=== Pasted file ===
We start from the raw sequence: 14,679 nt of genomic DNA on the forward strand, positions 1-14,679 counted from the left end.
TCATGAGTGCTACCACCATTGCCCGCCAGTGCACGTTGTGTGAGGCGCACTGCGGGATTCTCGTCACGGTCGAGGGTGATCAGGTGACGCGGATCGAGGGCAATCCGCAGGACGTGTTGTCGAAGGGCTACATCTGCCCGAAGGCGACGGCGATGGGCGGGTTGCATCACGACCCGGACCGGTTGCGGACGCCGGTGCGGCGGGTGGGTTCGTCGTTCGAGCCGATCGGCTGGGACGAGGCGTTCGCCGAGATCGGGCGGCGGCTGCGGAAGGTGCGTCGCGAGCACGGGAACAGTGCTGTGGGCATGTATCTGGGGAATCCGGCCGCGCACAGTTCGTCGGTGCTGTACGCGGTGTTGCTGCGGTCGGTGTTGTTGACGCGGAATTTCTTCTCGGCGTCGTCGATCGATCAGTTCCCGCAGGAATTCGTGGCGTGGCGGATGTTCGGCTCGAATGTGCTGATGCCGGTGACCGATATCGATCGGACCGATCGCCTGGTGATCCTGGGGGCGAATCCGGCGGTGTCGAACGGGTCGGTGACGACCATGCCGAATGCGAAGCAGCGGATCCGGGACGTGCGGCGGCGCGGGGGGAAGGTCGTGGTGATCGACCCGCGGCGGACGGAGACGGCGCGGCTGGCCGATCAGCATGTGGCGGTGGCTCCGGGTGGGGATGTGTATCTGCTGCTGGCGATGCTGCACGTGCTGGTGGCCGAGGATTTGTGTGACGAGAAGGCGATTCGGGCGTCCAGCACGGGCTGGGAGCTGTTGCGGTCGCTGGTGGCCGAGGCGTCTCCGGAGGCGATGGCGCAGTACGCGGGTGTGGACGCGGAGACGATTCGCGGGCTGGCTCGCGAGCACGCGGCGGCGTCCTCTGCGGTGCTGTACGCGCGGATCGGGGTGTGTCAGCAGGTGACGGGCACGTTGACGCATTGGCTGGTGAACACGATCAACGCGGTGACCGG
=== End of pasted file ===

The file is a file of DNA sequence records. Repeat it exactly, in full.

We start from the raw sequence: 14,679 nt of genomic DNA on the forward strand, positions 1-14,679 counted from the left end.
TCATGAGTGCTACCACCATTGCCCGCCAGTGCACGTTGTGTGAGGCGCACTGCGGGATTCTCGTCACGGTCGAGGGTGATCAGGTGACGCGGATCGAGGGCAATCCGCAGGACGTGTTGTCGAAGGGCTACATCTGCCCGAAGGCGACGGCGATGGGCGGGTTGCATCACGACCCGGACCGGTTGCGGACGCCGGTGCGGCGGGTGGGTTCGTCGTTCGAGCCGATCGGCTGGGACGAGGCGTTCGCCGAGATCGGGCGGCGGCTGCGGAAGGTGCGTCGCGAGCACGGGAACAGTGCTGTGGGCATGTATCTGGGGAATCCGGCCGCGCACAGTTCGTCGGTGCTGTACGCGGTGTTGCTGCGGTCGGTGTTGTTGACGCGGAATTTCTTCTCGGCGTCGTCGATCGATCAGTTCCCGCAGGAATTCGTGGCGTGGCGGATGTTCGGCTCGAATGTGCTGATGCCGGTGACCGATATCGATCGGACCGATCGCCTGGTGATCCTGGGGGCGAATCCGGCGGTGTCGAACGGGTCGGTGACGACCATGCCGAATGCGAAGCAGCGGATCCGGGACGTGCGGCGGCGCGGGGGGAAGGTCGTGGTGATCGACCCGCGGCGGACGGAGACGGCGCGGCTGGCCGATCAGCATGTGGCGGTGGCTCCGGGTGGGGATGTGTATCTGCTGCTGGCGATGCTGCACGTGCTGGTGGCCGAGGATTTGTGTGACGAGAAGGCGATTCGGGCGTCCAGCACGGGCTGGGAGCTGTTGCGGTCGCTGGTGGCCGAGGCGTCTCCGGAGGCGATGGCGCAGTACGCGGGTGTGGACGCGGAGACGATTCGCGGGCTGGCTCGCGAGCACGCGGCGGCGTCCTCTGCGGTGCTGTACGCGCGGATCGGGGTGTGTCAGCAGGTGACGGGCACGTTGACGCATTGGCTGGTGAACACGATCAACGCGGTGACCGG